"I can’t tell you how important it is to draw," says Sunni Brown, whose creative consultancy Sunni Brown Ink, teaches "applied visual thinking"— a.k.a doodling—to coders, designers, and even journalists. "It gets the neurons to fire and expands the mind." Just why and how this happens is the topic of Brown's recent book, The Doodle Revolution. Here, she shares her doodling "dos."


Via Jeff Domansky
rodrick rajive lal's insight:

Doodling is good, can you believe it! In years gone by, you could be reprimanded by your teacher for doodling in your note book! Research has shown

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Rona Lewis's curator insight, December 26, 2014 12:57 PM

RonaCorp's Imagination Breaks often have doodling as part of the creative process.  Are YOUR notes filled with swirls and drawings? 

Denis Marsili's curator insight, December 26, 2014 1:42 PM
And this is SO TRUE!
Christine Tryba-Cofrin's comment, December 27, 2014 1:27 AM
Thanks for share
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How The World Would Look If We Could See All The Radiation From Our Cell Phones

How The World Would Look If We Could See All The Radiation From Our Cell Phones | Writing about Life in the digital age | Scoop.it

If you’re reading this, you’re likely bathed in several channels of cell phone radiation at once. But while we can spot cell phone towers and antennae, the waves themselves remain invisible. Following up on a project to visualize what Wi-Fi might look like in cities, artist-researcher Nickolay Lamm has imagined what cell phone radiation would look like if emitted as waves of light.

 

Lamm worked with eight academics and engineers to verify that the images we’re looking at are accurate representations of cell phone radiation. Like radio, cell phones rely on radio frequency waves, which emit low-energy radiation. Unlike ionizing radiation--released by higher-energy gamma rays, x-rays, and ultraviolet rays--exposure to cell phones’ non-ionizing radiation has not been proven to cause serious damage to living tissue


Via Jeff Domansky
rodrick rajive lal's insight:

We are bathing in a deadly cocktail of radiation! No wonder it is like being at the receiving end in a microwave oven. Radiation can alter our DNA, and cause mutations to happen! Mutation may be defined as accelerated evolution in layman's terms! Increasing cases of cancer, pshyco-neural complications, birth defects, you name it, all these can be aggravated by this deadly exposure to radiation! No wonder we are so obsessed with technology that we are ready to ignore all those emissions all for the sake of comfort! This is an article that is simply laying bare the facts!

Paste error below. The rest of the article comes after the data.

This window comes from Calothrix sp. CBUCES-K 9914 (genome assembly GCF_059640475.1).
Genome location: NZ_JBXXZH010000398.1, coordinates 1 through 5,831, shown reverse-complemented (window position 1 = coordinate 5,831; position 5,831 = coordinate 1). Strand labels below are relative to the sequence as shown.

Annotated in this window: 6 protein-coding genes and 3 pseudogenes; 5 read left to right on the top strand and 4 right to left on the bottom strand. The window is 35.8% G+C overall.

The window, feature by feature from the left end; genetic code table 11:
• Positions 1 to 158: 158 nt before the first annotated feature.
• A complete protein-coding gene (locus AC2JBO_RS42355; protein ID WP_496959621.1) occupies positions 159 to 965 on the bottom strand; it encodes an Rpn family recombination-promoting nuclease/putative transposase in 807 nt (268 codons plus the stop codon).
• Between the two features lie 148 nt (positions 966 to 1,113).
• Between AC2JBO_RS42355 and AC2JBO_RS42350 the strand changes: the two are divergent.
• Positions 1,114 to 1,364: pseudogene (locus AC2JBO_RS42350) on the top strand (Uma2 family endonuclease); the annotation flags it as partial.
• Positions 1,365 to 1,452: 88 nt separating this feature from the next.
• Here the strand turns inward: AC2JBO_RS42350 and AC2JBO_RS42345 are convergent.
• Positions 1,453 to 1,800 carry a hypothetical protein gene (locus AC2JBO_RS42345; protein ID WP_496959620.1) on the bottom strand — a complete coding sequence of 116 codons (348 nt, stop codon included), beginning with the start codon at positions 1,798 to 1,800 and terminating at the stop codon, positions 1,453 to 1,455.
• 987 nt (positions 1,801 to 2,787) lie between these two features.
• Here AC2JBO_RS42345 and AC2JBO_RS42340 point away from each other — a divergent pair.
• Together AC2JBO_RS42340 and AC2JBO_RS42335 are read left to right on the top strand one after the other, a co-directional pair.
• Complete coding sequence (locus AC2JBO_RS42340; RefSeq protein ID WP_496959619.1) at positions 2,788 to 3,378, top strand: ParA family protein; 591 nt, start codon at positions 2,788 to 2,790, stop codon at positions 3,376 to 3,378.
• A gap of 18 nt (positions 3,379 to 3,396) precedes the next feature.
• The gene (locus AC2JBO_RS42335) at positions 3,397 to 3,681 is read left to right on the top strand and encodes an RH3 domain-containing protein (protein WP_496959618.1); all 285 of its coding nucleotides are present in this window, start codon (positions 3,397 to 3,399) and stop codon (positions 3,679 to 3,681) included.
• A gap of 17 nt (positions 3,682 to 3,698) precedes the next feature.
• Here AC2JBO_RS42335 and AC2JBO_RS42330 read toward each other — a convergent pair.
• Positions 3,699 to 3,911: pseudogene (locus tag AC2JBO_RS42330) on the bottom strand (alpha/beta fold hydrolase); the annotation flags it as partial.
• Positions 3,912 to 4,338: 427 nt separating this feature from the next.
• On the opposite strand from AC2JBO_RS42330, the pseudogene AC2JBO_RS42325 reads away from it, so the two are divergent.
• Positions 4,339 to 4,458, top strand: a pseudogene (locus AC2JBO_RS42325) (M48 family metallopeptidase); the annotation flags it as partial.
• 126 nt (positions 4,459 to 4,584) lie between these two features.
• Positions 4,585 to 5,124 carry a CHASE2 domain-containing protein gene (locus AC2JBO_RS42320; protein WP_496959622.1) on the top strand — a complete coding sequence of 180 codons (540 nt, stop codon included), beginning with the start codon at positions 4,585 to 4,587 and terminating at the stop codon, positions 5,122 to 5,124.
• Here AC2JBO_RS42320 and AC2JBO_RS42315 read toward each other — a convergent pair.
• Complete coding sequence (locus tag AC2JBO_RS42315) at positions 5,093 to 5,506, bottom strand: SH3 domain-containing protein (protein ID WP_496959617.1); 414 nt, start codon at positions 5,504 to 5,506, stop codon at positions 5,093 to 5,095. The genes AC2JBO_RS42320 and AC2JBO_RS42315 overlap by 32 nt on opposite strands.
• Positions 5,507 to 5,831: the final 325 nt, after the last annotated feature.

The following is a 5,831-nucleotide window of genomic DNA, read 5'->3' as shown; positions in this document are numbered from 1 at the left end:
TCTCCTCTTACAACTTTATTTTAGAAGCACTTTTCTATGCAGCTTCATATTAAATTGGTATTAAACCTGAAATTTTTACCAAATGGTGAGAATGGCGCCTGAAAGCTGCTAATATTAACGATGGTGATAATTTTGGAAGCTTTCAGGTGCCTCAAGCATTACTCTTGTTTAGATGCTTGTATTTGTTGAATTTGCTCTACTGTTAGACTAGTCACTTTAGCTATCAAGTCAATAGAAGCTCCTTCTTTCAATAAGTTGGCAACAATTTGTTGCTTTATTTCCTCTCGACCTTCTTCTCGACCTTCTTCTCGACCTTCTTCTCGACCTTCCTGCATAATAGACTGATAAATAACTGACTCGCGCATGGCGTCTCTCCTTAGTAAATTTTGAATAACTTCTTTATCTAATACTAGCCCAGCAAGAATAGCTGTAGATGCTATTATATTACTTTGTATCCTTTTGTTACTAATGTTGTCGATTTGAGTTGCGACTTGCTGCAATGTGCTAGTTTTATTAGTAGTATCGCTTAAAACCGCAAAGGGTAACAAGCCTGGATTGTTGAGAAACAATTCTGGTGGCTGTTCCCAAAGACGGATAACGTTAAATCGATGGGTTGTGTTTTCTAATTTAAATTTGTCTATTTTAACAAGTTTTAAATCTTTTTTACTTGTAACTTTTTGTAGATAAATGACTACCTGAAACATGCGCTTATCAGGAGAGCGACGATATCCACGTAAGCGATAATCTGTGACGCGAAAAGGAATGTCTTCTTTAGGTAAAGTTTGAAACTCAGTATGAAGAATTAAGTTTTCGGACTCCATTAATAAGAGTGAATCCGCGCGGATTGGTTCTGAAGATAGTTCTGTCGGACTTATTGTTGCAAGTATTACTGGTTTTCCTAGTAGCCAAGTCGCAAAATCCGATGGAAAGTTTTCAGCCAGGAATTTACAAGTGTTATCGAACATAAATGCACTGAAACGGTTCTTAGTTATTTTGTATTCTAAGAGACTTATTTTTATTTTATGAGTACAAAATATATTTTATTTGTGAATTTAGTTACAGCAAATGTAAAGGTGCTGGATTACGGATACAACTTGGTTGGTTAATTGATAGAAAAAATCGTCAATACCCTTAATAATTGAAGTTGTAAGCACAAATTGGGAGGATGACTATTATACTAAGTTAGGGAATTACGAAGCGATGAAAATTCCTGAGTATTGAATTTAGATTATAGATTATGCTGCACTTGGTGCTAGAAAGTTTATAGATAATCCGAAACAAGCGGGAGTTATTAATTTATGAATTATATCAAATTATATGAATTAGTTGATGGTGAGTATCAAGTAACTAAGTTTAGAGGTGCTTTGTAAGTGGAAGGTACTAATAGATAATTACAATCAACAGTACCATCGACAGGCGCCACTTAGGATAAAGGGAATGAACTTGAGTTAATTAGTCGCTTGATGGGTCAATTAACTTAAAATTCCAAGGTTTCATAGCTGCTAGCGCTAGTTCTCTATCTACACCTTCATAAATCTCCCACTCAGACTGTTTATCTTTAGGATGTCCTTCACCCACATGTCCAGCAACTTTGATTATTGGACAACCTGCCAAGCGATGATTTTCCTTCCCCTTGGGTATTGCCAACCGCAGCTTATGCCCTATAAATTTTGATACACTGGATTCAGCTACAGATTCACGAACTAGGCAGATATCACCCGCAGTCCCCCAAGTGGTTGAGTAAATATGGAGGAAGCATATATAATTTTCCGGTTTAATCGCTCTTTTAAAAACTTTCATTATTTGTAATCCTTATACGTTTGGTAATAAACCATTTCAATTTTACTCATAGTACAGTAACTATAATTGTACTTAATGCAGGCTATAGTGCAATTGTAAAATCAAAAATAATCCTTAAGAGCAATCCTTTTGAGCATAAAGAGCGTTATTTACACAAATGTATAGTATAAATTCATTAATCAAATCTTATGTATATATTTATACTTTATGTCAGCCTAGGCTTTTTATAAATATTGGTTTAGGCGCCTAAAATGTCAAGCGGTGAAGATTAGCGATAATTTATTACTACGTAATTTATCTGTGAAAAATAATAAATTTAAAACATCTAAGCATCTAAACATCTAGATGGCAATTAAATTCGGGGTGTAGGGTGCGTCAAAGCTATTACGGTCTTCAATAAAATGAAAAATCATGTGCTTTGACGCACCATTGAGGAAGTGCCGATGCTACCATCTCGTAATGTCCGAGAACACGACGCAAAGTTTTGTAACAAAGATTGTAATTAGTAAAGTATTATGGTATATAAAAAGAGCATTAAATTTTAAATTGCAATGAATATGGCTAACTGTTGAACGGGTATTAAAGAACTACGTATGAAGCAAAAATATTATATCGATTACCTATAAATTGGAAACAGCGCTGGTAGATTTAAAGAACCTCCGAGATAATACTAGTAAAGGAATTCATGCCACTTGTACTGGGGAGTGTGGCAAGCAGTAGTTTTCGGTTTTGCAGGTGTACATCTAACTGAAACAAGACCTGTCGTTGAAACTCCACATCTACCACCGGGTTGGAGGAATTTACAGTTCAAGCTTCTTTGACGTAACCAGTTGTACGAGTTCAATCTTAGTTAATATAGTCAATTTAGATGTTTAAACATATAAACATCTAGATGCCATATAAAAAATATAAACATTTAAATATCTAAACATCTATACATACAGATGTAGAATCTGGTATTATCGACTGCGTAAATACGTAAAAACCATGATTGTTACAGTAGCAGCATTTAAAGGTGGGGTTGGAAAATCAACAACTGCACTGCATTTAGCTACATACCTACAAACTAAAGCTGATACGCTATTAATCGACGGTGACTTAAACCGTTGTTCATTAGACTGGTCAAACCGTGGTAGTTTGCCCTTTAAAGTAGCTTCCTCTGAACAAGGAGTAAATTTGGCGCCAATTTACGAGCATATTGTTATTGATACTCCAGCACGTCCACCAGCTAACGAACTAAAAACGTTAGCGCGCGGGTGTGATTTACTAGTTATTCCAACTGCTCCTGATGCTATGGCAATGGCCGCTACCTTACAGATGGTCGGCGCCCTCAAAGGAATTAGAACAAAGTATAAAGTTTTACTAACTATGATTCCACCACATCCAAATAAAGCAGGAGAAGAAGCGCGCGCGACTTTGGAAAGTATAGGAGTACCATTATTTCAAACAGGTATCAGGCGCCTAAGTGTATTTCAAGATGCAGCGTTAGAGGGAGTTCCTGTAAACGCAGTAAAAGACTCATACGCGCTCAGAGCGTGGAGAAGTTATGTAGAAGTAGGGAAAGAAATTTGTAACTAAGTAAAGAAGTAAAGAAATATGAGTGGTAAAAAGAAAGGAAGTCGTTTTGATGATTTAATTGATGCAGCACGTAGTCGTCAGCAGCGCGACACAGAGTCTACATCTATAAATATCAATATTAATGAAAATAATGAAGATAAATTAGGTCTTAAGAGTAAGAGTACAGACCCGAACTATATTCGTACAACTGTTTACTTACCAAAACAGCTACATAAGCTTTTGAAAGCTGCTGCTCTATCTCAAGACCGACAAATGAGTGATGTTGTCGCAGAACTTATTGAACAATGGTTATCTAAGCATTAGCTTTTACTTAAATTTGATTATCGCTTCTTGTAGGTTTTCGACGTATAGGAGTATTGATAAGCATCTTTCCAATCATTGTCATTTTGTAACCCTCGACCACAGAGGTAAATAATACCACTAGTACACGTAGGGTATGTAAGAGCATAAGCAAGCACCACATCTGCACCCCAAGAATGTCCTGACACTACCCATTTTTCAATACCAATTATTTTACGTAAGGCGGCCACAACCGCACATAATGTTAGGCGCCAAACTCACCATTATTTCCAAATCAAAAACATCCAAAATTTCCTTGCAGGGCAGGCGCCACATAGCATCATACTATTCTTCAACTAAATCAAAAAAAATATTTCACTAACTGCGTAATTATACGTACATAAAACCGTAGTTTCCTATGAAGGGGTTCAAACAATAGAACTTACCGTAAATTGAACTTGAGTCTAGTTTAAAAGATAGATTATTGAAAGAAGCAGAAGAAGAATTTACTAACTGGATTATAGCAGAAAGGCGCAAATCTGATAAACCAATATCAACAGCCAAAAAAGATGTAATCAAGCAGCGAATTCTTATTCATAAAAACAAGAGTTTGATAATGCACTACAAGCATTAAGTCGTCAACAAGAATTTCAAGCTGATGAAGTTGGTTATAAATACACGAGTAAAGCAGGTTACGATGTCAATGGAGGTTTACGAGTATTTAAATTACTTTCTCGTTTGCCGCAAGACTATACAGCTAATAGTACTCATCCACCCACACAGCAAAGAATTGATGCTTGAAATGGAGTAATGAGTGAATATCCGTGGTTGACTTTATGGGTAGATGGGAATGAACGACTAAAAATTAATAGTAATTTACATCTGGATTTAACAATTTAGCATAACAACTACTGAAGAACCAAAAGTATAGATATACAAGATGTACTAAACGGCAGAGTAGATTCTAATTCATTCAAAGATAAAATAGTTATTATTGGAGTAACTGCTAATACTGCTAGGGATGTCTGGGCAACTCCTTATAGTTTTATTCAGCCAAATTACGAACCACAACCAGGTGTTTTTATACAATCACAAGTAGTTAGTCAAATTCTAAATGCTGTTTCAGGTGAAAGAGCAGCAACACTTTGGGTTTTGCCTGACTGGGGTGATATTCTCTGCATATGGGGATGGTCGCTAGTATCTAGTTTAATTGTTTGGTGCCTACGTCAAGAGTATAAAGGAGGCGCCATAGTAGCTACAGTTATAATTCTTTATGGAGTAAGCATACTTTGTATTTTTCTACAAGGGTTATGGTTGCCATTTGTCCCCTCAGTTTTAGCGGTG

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Jeff Domansky's curator insight, December 12, 2013 9:59 AM

Stunning and possibly concerning photographs are worth a lock. Recommended reading. 9 / 10

Tahar Mehenni's curator insight, December 12, 2013 12:04 PM

Un nouveau reseau d'affiliation sera lancé probablement à la fin des fêtes de fin d'année. Il propose une offre interessante à saisir sur ce lien: www.unkube.com/tadjer.

Kwang Hyun's curator insight, December 13, 2013 12:32 AM

This is just an interesting sight that if we would see how many cell phones we use daily, it can cover the whole world multiple times. It was very interesting to see. It is pretty crazy how we are involved with techoniogies now.

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Which Colors Mean Wildly Different Things In Other Cultures? - DesignTAXI.com

Which Colors Mean Wildly Different Things In Other Cultures? - DesignTAXI.com | Writing about Life in the digital age | Scoop.it

One of the most fun things to do in design is swirling the latest color trends into your work. Color is a fascinating topic, and even a generator that understands color theory has recently been invented. Because they mean different things, companies also actively use color in their brand designs to encourage feelings and behaviors from customers. However, in different cultures, color theory isn’t all black-and-white. 


In this delightful infographic, SilverDoor describes color associations of different cultures, adding contrast to the way you think. Telling a person from another part of the world that you’re “feeling blue” may mean something entirely different to them. Is your favorite color offensive to another culture? Find out in the infographic below....


Via Jeff Domansky
rodrick rajive lal's insight:
Strangely enough, colours have different meanings in different cultures! In India, white used to be the colour worn by widows in mourning, while in the West, black is the colour preferred by those in mourning. On the whole, however, most colours have the same meaning across most cultures. Green might be the symbol for agriculture. 
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Jeff Domansky's curator insight, April 13, 2017 1:56 AM

Surprising meaning of colors in other cultures.

Ashley Villegas's curator insight, April 13, 2017 11:59 AM

Really cool... 

Michelle Harris's curator insight, April 13, 2017 1:20 PM

Very interesting article that I wish I had read years ago.  Happy reading....

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15 proverbs from around the world that you should start using ASAP.

15 proverbs from around the world that you should start using ASAP. | Writing about Life in the digital age | Scoop.it